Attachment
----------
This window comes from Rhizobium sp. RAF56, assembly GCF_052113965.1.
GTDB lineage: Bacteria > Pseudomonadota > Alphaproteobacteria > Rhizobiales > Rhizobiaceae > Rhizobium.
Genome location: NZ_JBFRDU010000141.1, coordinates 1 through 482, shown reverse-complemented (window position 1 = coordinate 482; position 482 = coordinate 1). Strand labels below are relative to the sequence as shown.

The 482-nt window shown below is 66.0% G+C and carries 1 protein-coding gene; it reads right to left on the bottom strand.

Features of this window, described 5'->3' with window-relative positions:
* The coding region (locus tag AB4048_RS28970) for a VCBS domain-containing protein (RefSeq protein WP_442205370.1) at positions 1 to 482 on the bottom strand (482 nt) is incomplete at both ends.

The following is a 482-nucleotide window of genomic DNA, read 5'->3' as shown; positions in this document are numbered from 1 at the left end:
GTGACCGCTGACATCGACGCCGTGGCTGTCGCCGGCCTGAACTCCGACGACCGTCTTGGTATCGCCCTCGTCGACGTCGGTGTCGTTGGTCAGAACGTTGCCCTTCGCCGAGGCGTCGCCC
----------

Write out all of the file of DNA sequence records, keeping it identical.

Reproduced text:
This window comes from Rhizobium sp. RAF56, assembly GCF_052113965.1.
GTDB lineage: Bacteria > Pseudomonadota > Alphaproteobacteria > Rhizobiales > Rhizobiaceae > Rhizobium.
Genome location: NZ_JBFRDU010000141.1, coordinates 1 through 482, shown reverse-complemented (window position 1 = coordinate 482; position 482 = coordinate 1). Strand labels below are relative to the sequence as shown.

The 482-nt window shown below is 66.0% G+C and carries 1 protein-coding gene; it reads right to left on the bottom strand.

Features of this window, described 5'->3' with window-relative positions:
* The coding region (locus tag AB4048_RS28970) for a VCBS domain-containing protein (RefSeq protein WP_442205370.1) at positions 1 to 482 on the bottom strand (482 nt) is incomplete at both ends.

The following is a 482-nucleotide window of genomic DNA, read 5'->3' as shown; positions in this document are numbered from 1 at the left end:
GTGACCGCTGACATCGACGCCGTGGCTGTCGCCGGCCTGAACTCCGACGACCGTCTTGGTATCGCCCTCGTCGACGTCGGTGTCGTTGGTCAGAACGTTGCCCTTCGCCGAGGCGTCGCCC